Coping with Eczema
Eczema or atopic dermatitis is a chronic skin condition that makes the skin red and itchy. It often affects children but can appear at any age. In many cases it is associated with asthma and/or seasonal allergies. There is currently no cure for eczema but with proper skin care and appropriate therapy this condition can be easily managed. In many cases, as younger patients get older they often outgrow their symptoms and their eczema goes away. For some, it stays with you throughout your lifetime.
Proper skin care is essential in controlling the potential flare ups that you may experience. Many flare ups can be seasonal, peaking with the cold dry weather of the winter but also flaring around the changing of the seasons. Fall and spring can also be a difficult time for many patients. Patients should practice proper skin year round to control the potential for flare ups. Although good skin care is vital, it is not a cure for eczema and flares can still occur.
Skin care for eczema sufferers should always begin with very basic bland products. Gentle cleansing with products such as Dove soap, or soap free cleansers (Cetaphil, CeraVe, Aveeno, Eucerin) is key. Emollients or moisturizer are also a staple. Avoid products with fragrance and dyes. Cetaphil, Aveeno, CeraVe and Aquaphor are excellent choices and most commonly suggested by me. You should moisturize all of your skin once to twice daily, especially after a bath or shower. Speaking of bathing, avoid hot water and try to take lukewarm quick showers. When you are finished you should rub a moisturizer into your skin while it is still a little damp.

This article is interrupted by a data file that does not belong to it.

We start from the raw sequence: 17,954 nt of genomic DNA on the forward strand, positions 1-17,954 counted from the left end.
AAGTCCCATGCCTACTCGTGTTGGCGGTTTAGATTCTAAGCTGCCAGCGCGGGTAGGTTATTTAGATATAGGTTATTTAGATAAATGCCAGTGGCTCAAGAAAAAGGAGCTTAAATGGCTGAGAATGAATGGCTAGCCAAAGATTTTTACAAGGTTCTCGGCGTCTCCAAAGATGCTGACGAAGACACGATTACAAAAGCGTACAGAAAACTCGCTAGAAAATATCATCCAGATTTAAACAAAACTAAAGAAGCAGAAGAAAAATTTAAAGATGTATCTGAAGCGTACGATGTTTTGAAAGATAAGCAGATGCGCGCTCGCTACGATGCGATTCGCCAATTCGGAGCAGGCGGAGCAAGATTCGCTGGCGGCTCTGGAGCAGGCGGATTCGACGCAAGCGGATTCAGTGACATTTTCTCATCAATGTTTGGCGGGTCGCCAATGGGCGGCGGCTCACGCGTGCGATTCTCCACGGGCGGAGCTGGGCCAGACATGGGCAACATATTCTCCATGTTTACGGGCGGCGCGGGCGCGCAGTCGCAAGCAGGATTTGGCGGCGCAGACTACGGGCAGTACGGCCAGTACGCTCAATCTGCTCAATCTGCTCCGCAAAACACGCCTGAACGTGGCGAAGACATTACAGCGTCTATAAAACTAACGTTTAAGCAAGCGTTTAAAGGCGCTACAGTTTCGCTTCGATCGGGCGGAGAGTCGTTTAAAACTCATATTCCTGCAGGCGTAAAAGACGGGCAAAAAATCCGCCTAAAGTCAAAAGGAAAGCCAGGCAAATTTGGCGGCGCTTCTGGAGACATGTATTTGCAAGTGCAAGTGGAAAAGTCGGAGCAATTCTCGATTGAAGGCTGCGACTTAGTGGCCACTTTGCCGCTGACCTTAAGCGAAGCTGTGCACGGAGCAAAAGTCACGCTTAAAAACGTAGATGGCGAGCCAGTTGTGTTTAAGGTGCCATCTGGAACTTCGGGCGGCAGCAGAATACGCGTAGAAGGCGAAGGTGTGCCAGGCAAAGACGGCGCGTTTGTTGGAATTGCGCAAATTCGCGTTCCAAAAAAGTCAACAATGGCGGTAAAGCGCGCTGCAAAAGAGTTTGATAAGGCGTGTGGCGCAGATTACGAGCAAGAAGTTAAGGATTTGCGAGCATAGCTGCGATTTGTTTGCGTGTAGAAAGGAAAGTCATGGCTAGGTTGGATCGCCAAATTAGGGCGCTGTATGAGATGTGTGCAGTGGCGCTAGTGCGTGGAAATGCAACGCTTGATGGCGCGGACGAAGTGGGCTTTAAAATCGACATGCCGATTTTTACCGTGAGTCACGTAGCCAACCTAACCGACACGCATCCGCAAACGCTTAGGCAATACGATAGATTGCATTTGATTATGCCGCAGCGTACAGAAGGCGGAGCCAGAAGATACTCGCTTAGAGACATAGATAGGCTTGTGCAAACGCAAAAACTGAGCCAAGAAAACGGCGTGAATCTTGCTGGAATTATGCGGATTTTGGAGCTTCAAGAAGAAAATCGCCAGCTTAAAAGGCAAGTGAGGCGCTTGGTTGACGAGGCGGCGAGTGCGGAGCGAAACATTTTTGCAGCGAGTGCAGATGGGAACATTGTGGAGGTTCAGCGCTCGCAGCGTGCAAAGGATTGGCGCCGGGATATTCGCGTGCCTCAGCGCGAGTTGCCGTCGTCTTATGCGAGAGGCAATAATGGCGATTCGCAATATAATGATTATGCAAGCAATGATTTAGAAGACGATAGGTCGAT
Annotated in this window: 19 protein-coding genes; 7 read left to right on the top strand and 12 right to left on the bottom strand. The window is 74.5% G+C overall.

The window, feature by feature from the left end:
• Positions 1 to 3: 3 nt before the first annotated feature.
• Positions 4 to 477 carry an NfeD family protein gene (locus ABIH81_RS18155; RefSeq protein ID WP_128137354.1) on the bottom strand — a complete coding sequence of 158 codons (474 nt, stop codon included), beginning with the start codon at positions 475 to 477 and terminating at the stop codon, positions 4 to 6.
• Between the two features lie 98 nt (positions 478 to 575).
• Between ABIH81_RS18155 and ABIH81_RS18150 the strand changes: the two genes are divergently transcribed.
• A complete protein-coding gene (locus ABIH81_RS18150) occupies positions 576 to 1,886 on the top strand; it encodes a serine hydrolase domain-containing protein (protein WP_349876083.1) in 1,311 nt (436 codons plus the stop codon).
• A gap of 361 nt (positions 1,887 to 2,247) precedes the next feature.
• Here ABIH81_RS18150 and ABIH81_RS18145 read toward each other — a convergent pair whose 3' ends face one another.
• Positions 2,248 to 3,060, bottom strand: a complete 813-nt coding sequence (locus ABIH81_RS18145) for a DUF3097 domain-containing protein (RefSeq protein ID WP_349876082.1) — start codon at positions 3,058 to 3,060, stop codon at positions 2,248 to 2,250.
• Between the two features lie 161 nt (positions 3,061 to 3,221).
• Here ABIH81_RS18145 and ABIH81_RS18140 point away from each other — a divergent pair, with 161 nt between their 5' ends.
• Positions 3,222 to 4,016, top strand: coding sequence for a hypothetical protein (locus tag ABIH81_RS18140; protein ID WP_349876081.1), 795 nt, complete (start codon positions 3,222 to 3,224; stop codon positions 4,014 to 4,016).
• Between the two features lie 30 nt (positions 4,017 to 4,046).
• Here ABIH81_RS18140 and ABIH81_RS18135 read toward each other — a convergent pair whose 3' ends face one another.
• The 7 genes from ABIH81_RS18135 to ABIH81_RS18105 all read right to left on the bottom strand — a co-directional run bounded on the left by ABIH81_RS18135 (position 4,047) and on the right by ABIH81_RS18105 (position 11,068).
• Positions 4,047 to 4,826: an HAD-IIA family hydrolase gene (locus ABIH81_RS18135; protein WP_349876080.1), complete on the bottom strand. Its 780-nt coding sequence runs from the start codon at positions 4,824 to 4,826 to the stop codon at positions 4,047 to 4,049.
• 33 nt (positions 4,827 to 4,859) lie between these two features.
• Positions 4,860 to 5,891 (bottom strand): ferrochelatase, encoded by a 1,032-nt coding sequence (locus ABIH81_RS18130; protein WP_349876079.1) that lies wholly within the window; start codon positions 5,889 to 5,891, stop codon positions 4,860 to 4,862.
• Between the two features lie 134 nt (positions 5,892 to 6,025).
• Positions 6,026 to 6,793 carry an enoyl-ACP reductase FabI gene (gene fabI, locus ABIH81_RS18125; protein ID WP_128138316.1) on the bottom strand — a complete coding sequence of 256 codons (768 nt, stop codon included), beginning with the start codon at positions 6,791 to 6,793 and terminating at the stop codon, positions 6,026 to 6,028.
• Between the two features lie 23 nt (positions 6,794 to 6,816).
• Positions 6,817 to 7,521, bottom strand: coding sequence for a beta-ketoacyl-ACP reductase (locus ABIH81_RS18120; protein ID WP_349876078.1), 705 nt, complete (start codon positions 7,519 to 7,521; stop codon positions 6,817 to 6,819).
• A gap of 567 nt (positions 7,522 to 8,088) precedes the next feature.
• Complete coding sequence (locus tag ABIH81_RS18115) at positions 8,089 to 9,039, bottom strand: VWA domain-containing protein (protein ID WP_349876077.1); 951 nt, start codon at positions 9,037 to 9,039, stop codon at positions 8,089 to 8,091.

Treatment of eczema often requires the use of prescribed topical medications and oral anti-histamines to help manage the itching. Topical steroid medications are a great first line in quickly managing the flare up, but are not something that should be used long term. Their are some steroid-free topical medicines that are sometimes good choices for certain patients. These products are creams and ointments such Eucrisa, Elidel and Protopic.
Bleach baths can be beneficial in managing chronic eczema sufferers symptoms. For difficult to manage cases, we often recommend this practice to my patients. With an appropriate amount of bleach in your tub you can effectively manage some of the symptoms and flare ups. Is this safe? The answer is: YES! We would advise you how much bleach to add to your tub water to convert your bath water into the equivalent of chlorine pool water. Soaking in a bleach bath a few times per week has shown good results for many of my patients.
On occasion it may be beneficial to see an Allergist to have further testing done to determine specific triggers that may cause your flareups. This is something we can discuss if we see a need.